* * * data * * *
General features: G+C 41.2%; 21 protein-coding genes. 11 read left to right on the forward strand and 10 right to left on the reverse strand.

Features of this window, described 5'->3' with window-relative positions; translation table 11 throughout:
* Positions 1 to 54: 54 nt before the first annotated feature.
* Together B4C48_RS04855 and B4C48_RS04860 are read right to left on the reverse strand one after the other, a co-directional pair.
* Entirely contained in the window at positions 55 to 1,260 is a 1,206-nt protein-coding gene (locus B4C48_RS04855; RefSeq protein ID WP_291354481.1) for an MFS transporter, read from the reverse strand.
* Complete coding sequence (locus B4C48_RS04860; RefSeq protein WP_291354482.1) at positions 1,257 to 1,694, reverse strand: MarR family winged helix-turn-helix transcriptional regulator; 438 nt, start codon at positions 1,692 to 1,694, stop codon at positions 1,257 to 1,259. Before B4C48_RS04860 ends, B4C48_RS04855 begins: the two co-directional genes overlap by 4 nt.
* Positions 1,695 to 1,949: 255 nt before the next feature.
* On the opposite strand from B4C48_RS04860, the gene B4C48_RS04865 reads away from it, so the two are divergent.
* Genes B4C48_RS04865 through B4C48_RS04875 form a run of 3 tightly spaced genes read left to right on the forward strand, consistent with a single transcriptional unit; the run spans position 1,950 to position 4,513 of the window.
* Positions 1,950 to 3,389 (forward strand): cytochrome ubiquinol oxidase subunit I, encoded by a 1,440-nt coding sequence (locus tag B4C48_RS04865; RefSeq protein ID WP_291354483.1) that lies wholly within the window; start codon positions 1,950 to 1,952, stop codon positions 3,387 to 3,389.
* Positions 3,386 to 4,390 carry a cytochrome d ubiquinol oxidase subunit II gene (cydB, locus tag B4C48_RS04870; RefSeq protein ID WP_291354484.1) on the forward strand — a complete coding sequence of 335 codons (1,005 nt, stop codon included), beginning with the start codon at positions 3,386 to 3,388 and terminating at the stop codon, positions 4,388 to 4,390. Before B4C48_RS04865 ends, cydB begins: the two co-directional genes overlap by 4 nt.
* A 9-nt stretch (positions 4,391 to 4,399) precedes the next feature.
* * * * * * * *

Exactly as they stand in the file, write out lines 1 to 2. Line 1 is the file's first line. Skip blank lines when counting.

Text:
General features: G+C 41.2%; 21 protein-coding genes. 11 read left to right on the forward strand and 10 right to left on the reverse strand.

Features of this window, described 5'->3' with window-relative positions; translation table 11 throughout: